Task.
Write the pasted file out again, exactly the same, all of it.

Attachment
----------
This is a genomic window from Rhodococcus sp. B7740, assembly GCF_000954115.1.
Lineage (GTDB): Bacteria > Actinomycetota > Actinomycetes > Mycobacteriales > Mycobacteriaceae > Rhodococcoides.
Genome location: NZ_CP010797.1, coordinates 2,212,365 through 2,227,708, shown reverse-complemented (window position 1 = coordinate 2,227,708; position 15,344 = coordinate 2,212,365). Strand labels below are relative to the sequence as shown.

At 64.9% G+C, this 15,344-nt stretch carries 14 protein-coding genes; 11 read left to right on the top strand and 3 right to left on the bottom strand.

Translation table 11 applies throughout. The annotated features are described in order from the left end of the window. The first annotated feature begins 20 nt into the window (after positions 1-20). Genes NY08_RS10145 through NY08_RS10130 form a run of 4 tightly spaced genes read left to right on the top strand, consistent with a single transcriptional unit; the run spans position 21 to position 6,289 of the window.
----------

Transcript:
This is a genomic window from Rhodococcus sp. B7740, assembly GCF_000954115.1.
Lineage (GTDB): Bacteria > Actinomycetota > Actinomycetes > Mycobacteriales > Mycobacteriaceae > Rhodococcoides.
Genome location: NZ_CP010797.1, coordinates 2,212,365 through 2,227,708, shown reverse-complemented (window position 1 = coordinate 2,227,708; position 15,344 = coordinate 2,212,365). Strand labels below are relative to the sequence as shown.

At 64.9% G+C, this 15,344-nt stretch carries 14 protein-coding genes; 11 read left to right on the top strand and 3 right to left on the bottom strand.

Translation table 11 applies throughout. The annotated features are described in order from the left end of the window. The first annotated feature begins 20 nt into the window (after positions 1-20). Genes NY08_RS10145 through NY08_RS10130 form a run of 4 tightly spaced genes read left to right on the top strand, consistent with a single transcriptional unit; the run spans position 21 to position 6,289 of the window.